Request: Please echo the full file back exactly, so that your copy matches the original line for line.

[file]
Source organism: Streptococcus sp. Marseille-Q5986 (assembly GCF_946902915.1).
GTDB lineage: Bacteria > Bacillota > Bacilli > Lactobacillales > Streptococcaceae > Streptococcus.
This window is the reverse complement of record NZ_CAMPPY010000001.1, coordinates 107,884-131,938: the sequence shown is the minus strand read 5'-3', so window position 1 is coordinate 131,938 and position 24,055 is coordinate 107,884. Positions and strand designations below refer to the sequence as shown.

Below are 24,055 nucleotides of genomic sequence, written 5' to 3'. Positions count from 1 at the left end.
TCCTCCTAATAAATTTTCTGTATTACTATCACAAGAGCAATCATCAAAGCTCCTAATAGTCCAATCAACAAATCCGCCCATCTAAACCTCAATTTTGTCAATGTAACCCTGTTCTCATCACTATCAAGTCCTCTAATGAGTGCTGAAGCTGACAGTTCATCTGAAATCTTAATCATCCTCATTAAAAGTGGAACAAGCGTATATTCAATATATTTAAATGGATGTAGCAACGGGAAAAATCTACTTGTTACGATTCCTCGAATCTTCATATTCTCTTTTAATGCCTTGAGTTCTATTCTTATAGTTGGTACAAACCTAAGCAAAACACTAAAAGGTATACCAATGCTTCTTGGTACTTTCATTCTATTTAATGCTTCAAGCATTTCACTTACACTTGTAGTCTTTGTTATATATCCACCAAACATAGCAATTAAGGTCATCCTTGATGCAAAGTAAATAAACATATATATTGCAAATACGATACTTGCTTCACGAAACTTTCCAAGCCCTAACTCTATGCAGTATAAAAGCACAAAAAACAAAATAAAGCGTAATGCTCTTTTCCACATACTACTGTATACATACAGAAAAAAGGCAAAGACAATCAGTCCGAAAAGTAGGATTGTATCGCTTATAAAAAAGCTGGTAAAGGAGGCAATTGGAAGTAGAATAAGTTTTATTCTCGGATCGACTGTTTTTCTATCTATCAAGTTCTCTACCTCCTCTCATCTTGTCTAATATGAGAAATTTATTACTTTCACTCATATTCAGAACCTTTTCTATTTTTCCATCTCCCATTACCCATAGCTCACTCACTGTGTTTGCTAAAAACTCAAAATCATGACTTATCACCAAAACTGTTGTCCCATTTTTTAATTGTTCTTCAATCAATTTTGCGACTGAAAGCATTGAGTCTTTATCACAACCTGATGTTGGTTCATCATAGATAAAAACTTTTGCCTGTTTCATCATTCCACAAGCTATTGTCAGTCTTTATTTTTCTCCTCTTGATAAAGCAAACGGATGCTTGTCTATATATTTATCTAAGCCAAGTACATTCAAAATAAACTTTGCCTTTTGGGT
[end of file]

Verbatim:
Source organism: Streptococcus sp. Marseille-Q5986 (assembly GCF_946902915.1).
GTDB lineage: Bacteria > Bacillota > Bacilli > Lactobacillales > Streptococcaceae > Streptococcus.
This window is the reverse complement of record NZ_CAMPPY010000001.1, coordinates 107,884-131,938: the sequence shown is the minus strand read 5'-3', so window position 1 is coordinate 131,938 and position 24,055 is coordinate 107,884. Positions and strand designations below refer to the sequence as shown.

Below are 24,055 nucleotides of genomic sequence, written 5' to 3'. Positions count from 1 at the left end.
TCCTCCTAATAAATTTTCTGTATTACTATCACAAGAGCAATCATCAAAGCTCCTAATAGTCCAATCAACAAATCCGCCCATCTAAACCTCAATTTTGTCAATGTAACCCTGTTCTCATCACTATCAAGTCCTCTAATGAGTGCTGAAGCTGACAGTTCATCTGAAATCTTAATCATCCTCATTAAAAGTGGAACAAGCGTATATTCAATATATTTAAATGGATGTAGCAACGGGAAAAATCTACTTGTTACGATTCCTCGAATCTTCATATTCTCTTTTAATGCCTTGAGTTCTATTCTTATAGTTGGTACAAACCTAAGCAAAACACTAAAAGGTATACCAATGCTTCTTGGTACTTTCATTCTATTTAATGCTTCAAGCATTTCACTTACACTTGTAGTCTTTGTTATATATCCACCAAACATAGCAATTAAGGTCATCCTTGATGCAAAGTAAATAAACATATATATTGCAAATACGATACTTGCTTCACGAAACTTTCCAAGCCCTAACTCTATGCAGTATAAAAGCACAAAAAACAAAATAAAGCGTAATGCTCTTTTCCACATACTACTGTATACATACAGAAAAAAGGCAAAGACAATCAGTCCGAAAAGTAGGATTGTATCGCTTATAAAAAAGCTGGTAAAGGAGGCAATTGGAAGTAGAATAAGTTTTATTCTCGGATCGACTGTTTTTCTATCTATCAAGTTCTCTACCTCCTCTCATCTTGTCTAATATGAGAAATTTATTACTTTCACTCATATTCAGAACCTTTTCTATTTTTCCATCTCCCATTACCCATAGCTCACTCACTGTGTTTGCTAAAAACTCAAAATCATGACTTATCACCAAAACTGTTGTCCCATTTTTTAATTGTTCTTCAATCAATTTTGCGACTGAAAGCATTGAGTCTTTATCACAACCTGATGTTGGTTCATCATAGATAAAAACTTTTGCCTGTTTCATCATTCCACAAGCTATTGTCAGTCTTTATTTTTCTCCTCTTGATAAAGCAAACGGATGCTTGTCTATATATTTATCTAAGCCAAGTACATTCAAAATAAACTTTGCCTTTTGGGT